In reference to hearing, the time required for a full wavelength of an acoustic sine wave to pass by a point in space.
  • Define phase
    1. A fraction of the cycle of the sine wave described in degrees (0° to 360°) or radians (0π to 2π). In reference to hearing, phase can be used to describe fractions of a period that relate to time. 2. The relative position of a grating.
  • Define Fourier analysis
    A mathematical procedure by which any signal can be separated into component sine waves at different frequencies. Combining these sine waves will reproduce the original signal.
  • Define spatial frequency
    The number of cycles of a grating (e.g., changes in light and dark) per unit of visual angle (usually specified in cycles per degree).
  • Define cycles per degree
    The number of pairs of light and dark bars (cycles of a grating) per degree of visual angle.
  • Define doctrine of specific nerve energies
    A doctrine, formulated by Johannes Müller, stating that the nature of a sensation depends on which sensory fibers are stimulated, rather than how they are stimulated.
  • Define cranial nerves
    Twelve pairs of nerves (one for each side of the body) that originate in the brain stem and reach sense organs and muscles through openings in the skull.
  • Define olfactory (I) nerves
    The first pair of cranial nerves. The axons of the olfactory sensory neurons bundle together after passing through the cribriform plate to form the olfactory nerve, which conducts impulses from the olfactory epithelia in the nose to the olfactory bulb.
  • Define positron emission tomography (PET)
    An imaging technology that enables us to define locations in the brain where neurons are especially active by measuring the metabolism of brain cells using safe radioactive isotopes.
  • Define blood oxygen level–dependent (BOLD) signal
    The ratio of oxygenated to deoxygenated hemoglobin that permits the localization of brain neurons that are most involved in a task.
  • Define functional magnetic resonance imaging (fMRI)
    A variant of magnetic resonance imaging that makes it possible to measure localized patterns of activity in the brain. Activated neurons provoke increased blood flow, which can be quantified by measuring changes in the response of oxygenated and deoxygenated blood to strong magnetic fields.
  • Define magnetic resonance imaging (MRI)
    An imaging technology that uses the responses of atoms to strong magnetic fields to form images of structures like the brain. The method can be adapted to measure activity in the brain, as well (see functional magnetic resonance imaging).
  • Define computed tomography (CT)
    An imaging technology that uses X-rays to create images of slices through volumes of material (e.g., the human body).
  • Define magnetoencephalography (MEG)
    A technique, similar to electroencephalography, that measures changes in magnetic activity across populations of many neurons in the brain.
  • Define event-related potential (ERP)
    A measure of electrical activity from a subpopulation of neurons in response to particular stimuli that requires averaging many EEG recordings.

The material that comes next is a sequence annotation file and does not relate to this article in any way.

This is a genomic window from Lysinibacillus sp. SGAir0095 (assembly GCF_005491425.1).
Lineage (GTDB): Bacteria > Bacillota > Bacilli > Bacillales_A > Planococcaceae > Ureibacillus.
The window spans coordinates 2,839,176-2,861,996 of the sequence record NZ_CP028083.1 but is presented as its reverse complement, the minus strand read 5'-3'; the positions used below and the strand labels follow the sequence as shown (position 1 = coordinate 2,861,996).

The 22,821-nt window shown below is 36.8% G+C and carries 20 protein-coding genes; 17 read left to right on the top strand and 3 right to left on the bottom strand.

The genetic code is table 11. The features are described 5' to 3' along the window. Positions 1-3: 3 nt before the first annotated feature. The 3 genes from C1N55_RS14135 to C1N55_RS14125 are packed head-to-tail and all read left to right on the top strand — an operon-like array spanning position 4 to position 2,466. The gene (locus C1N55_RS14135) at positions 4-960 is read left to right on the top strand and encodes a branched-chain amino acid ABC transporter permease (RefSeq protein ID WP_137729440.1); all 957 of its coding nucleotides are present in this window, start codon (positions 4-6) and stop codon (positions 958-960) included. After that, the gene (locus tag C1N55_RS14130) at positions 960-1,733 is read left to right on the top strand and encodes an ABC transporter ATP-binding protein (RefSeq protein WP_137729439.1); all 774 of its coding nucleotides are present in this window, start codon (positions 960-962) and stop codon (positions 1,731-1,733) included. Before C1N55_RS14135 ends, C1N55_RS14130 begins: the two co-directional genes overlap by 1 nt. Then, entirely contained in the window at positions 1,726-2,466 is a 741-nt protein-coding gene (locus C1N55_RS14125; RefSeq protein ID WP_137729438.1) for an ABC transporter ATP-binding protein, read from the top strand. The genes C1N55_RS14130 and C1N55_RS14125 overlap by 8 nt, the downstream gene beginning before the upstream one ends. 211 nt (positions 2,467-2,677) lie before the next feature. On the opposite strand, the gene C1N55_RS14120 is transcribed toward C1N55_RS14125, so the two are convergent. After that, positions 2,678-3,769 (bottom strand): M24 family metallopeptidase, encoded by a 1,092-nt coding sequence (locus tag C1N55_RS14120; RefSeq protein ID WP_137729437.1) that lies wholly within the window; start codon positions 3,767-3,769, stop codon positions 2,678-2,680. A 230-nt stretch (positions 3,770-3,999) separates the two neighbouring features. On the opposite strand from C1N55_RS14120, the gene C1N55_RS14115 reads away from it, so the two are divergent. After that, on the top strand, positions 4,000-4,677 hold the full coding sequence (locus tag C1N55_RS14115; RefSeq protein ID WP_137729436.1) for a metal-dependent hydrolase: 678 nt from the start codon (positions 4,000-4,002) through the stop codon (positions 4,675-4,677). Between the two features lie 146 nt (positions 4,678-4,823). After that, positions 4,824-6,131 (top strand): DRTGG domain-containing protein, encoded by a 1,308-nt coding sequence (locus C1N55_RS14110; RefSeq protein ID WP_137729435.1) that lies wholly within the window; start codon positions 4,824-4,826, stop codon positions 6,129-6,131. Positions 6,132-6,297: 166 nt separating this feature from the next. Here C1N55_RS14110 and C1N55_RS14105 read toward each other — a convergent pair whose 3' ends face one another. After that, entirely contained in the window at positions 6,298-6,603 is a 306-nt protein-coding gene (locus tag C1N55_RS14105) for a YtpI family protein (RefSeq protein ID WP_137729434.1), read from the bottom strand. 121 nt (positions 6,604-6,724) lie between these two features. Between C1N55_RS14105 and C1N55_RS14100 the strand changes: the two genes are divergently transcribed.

• Define electroencephalography (EEG)
    A technique that, using many electrodes on the scalp, measures electrical activity from populations of many neurons in the brain.
  • Define neuroimaging
    A set of methods that generate images of the structure and/or function of the brain. In many cases, these methods allow us to examine the brain in living, behaving humans.
  • Define neurotransmitter
    A chemical substance used in neuronal communication at synapses.
  • Define synapse
    The junction between neurons that permits information transfer.
  • Define vitalism
    The idea that there is a force in life that is distinct from physical entities.
  • Define polysensory
    Referring to blending multiple sensory systems
  • Define abducens (VI) nerves
    The sixth pair of cranial nerves, which innervate the lateral rectus muscle of the eyeballs.


  • Define trochlear (IV) nerves
    The fourth pair of cranial nerves, which innervate the superior oblique muscles of the eyeballs.
  • Define oculomotor (III) nerves
    The third pair of cranial nerves, which innervate all the extrinsic muscles of the eye except the lateral rectus and the superior oblique muscles, and which innervate the elevator muscle of the upper eyelid, the ciliary muscle, and the sphincter muscle of the pupil.
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inattentional blindness
A failure to notice—or at least to report—a stimulus that would be easily reportable if it were attended
change blindness
The failure to notice a change between two scenes. If the gist, or meaning, of the scene is not altered, quite large changes can pass unnoticed.
spatial layout
The description of the structure of a scene (e.g., enclosed, open, rough, smooth) without reference to the identity of specific objects in the scene.
ensemble statistics
The average and distribution of properties like orientation or color over a set of objects or over a region in a scene.
attention deficit hyperactivity disorder (ADHD)
a common childhood disorder that can continue into adulthood. Symptoms include difficulty focusing attention as well as problems controlling behavior.
ipsilateral
Referring to the same side of the body (or brain).
extinction
In visual attention, the inability to perceive a stimulus to one side of the point of fixation (e.g., to the right) in the presence of another stimulus, typically in a comparable position in the other visual field (e.g., on the left side).
contralesional field
The visual field on the side opposite a brain lesion. For example, points to the left of fixation are contralesional to damage in the right hemisphere of the brain.
neglect
As a neurological symptom, in visual attention: (1) The inability to attend or respond to stimuli in the contralesional visual field (typically, the left field after right parietal damage). (2) Ignoring half of the body or half of an object.
parietal lobe
In each cerebral hemisphere, a lobe that lies toward the top of the brain between the frontal and occipital lobes.